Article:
I have seen large for profit hospices use this non-profit fund to assist clients needs, such as paying for a client’s rent, buy an air conditioning unit, and many other items to improve a client’s quality of life.

In general though I would maintain that many non-profits obtain more donations because of their warm and fuzzy community affiliations. Non-profits can generate a substantial amount of revenue via fund raising initiatives.

Another Hospice Guy

In response to Dr. Huston:

Both non-profit and for profit hospices generate profits to continue their operations. The observations you make regarding not for profit hospices in your area may appear to be an inappropriate use of their revenue.

I would disagree with your categorization regarding the hospice house though. I believe that it is important to spend money building a nice inpatient facility.
Patient’s and families notice and it does make a difference if the patient requires inpatient care.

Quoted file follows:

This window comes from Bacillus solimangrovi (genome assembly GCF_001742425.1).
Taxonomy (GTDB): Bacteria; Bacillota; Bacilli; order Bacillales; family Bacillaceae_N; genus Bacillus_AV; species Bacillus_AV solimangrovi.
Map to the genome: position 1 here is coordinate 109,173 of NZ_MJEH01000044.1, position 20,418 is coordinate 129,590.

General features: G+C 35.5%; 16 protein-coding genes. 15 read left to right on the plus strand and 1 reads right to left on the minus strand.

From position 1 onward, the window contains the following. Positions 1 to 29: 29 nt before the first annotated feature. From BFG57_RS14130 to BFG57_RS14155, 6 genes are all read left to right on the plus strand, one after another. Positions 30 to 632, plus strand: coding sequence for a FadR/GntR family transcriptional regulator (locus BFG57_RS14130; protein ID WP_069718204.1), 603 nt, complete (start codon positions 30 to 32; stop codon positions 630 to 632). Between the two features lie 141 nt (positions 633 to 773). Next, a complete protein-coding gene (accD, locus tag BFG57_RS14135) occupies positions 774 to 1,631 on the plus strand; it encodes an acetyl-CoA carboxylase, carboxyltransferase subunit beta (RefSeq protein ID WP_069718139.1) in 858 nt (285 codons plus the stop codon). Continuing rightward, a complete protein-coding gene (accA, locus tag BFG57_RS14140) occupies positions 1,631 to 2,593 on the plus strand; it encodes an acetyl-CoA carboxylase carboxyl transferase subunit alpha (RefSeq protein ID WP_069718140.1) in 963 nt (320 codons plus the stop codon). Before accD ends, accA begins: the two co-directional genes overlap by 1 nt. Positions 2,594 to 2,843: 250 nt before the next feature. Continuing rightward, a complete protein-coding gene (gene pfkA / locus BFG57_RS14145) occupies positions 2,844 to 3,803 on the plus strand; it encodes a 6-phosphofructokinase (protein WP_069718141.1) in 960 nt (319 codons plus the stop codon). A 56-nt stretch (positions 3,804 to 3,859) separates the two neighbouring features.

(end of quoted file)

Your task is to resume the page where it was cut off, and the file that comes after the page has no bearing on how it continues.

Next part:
In my experience the profit margins desired by the for profit hospices, typically corporately owned, are very high. Gross profit expectation typically are greater than 25%. The only way a hospice director can meet corporate expectations is to cut costs. As you said, both the non-profits and for profits are receiving the same payment. This means the for profit hospices must sometimes cut back on services to meet budgetary requirements.

The non-profit hospice can dip into their savings generated by donations and fund raising activities to make up the difference.

Over the past 15 years or so the “white hats” have indeed fallen off of the hospice industry. I suppose it was inevitable as for profit entities realized the potential revenues that could be realized in the hospice industry.